Healthcare for the Ages, Part II: Why It Still Makes Sense to Market to Baby Boomers

Healthcare for the Ages, Part II: Why It Still Makes Sense to Market to Baby Boomers

502 317 Rob Lovitt

As noted in last week’s post, one key to long-term success for aesthetic practices is to engage Millennials, those 18–35 year olds who have not only become the largest demographic group in the U.S. but who are embracing cosmetic procedures like never before.

Then again, perhaps the only thing worse than ignoring Millennials is focusing on them to the exclusion of other age groups. Baby Boomers, for example, may have lost their standing as the nation’s dominant demographic but they still constitute a large and enthusiastic pool of potential patients for aesthetic practices. Here are four reasons why:

They accept getting older; they just don’t want to look it

As with every other life stage they’ve passed through, Boomers are putting their own stamp on their “golden years.” Raised in a period of great social change, they believe that challenging conventional wisdom is a good thing and that self-improvement is a worthy goal, whether it entails taking classes or getting a facelift. Seventy may not be the new 50 but for a generation that’s not built to grow old quietly, elective aesthetic procedures represent an acceptable tool in their efforts to look as young as they feel.

They know what they want

According to RealSelf research, 41% of women in the U.S. ages 55–64 would consider aesthetic options beyond the retail counter and almost one-half (19%) would consider seeing a plastic surgeon to accomplish their health and beauty goals. And millions of them follow through every year. In 2014, patients ages 51–64, accounted for more than 50% of all brow lifts, neck lifts and facelifts and one-third of all non-surgical procedures in the U.S., according to ASAPS. Older women are also opting for breast reductions and explants, notes the RealSelf Trends blog, often in response to bodily changes after menopause.

They have the wherewithal to pursue it

Having had their careers and emptied their nests, Boomers hold the purse strings to 70% of the nation’s disposable income and use it to spend $4.6 trillion a year on consumer goods and services. They also tend to be unburdened by student loans and car payments and, therefore, have the funds to pay for procedures their health insurance won’t cover.

They understand the evolutionary nature of healthcare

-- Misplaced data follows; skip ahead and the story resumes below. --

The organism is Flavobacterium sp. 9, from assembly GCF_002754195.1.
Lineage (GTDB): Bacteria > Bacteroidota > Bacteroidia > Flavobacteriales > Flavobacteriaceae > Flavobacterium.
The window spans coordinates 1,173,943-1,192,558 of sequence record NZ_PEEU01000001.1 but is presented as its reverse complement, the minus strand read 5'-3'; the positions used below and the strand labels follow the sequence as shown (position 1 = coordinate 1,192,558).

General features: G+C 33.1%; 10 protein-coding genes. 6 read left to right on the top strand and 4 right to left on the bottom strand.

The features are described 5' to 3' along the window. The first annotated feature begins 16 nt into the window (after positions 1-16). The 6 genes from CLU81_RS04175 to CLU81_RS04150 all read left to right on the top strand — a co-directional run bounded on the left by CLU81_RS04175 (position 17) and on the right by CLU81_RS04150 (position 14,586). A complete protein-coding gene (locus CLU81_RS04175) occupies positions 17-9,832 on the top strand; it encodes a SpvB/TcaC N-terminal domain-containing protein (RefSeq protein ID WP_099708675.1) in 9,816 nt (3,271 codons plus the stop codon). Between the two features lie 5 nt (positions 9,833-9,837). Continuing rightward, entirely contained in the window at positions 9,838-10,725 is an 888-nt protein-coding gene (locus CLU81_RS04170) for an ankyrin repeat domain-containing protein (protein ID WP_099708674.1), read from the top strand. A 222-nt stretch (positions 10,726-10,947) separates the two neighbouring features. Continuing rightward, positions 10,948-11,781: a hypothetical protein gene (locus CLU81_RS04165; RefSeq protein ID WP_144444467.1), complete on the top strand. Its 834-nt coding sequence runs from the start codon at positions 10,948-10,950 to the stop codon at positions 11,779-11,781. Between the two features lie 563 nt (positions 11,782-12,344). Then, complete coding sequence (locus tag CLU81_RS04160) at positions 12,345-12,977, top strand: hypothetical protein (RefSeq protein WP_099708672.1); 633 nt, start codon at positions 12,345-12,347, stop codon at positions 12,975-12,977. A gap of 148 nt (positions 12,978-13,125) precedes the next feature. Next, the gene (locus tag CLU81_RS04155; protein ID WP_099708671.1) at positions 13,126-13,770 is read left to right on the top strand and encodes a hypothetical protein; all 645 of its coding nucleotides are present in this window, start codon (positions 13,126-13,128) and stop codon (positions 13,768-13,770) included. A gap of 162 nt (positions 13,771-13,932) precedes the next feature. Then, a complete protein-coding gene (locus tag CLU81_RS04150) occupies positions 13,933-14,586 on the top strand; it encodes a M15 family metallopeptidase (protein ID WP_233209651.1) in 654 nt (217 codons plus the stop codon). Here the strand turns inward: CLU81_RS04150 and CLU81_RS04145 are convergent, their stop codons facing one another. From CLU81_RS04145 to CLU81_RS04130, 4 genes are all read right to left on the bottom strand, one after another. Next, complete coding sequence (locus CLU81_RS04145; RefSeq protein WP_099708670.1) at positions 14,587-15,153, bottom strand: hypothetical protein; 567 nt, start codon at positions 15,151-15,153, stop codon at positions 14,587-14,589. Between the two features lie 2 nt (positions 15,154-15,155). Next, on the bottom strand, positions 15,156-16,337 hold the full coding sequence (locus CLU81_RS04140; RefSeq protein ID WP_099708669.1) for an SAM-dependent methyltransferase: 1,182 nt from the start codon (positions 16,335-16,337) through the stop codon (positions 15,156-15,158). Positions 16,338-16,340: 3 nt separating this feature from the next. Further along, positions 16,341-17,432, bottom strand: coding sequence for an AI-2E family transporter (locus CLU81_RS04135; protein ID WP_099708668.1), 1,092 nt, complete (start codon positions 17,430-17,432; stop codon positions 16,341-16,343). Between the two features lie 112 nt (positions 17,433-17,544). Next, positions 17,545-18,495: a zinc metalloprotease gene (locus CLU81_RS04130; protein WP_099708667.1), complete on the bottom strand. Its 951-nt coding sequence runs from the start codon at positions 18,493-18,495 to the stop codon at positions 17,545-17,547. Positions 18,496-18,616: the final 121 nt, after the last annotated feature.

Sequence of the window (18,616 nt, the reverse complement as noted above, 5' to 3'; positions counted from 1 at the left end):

Once upon a time, there was no WebMD. People had primary care physicians who more or less dictated their healthcare interactions and, by extension, referred them to specialists for specific needs and conditions. For many Boomers, that’s still the case as they’re far more likely to have a PCP than their younger counterparts. Such referrals are indisputable votes of confidence, underscoring the importance that aesthetic specialists make the effort to facilitate them.

They’re more digitally connected than you might think

While it’s true that younger consumers are heavier users of technology, it’s a mistake to think of older ones as being tied to landlines and cable TV. In fact, 81% of American adults aged 50–64 now use the Internet, according to Pew Internet, and for many, it’s the top source for gathering information on topics of interest, outpacing TV and print media by substantial margins. As with other demographic groups, it’s impossible to overstate the importance of being present on the platforms where they congregate.

Doctor Takeaway

For aesthetic practices, Baby Boomers can provide a big boost to the bottom line

While marketers are all abuzz over Millennials (and rightfully so given their impact on the world at large), Baby Boomers still represent an important demographic for aesthetic practices. From their desire to look young to their ample disposable incomes, they’re not only willing to pursue cosmetic surgery, they have the funds to do so. At the same time, they’re smart shoppers; they know what they want, and they’re far more likely to patronize practices that understand them and treat them with the respect they’ve come to expect.

Rob Lovitt

Rob Lovitt is a longtime writer and editor who believes every good business has a great story to tell. He has written for dozens of magazines and websites, including, and the inflight magazines of Alaska, Horizon and Frontier airlines.

All stories by:Rob Lovitt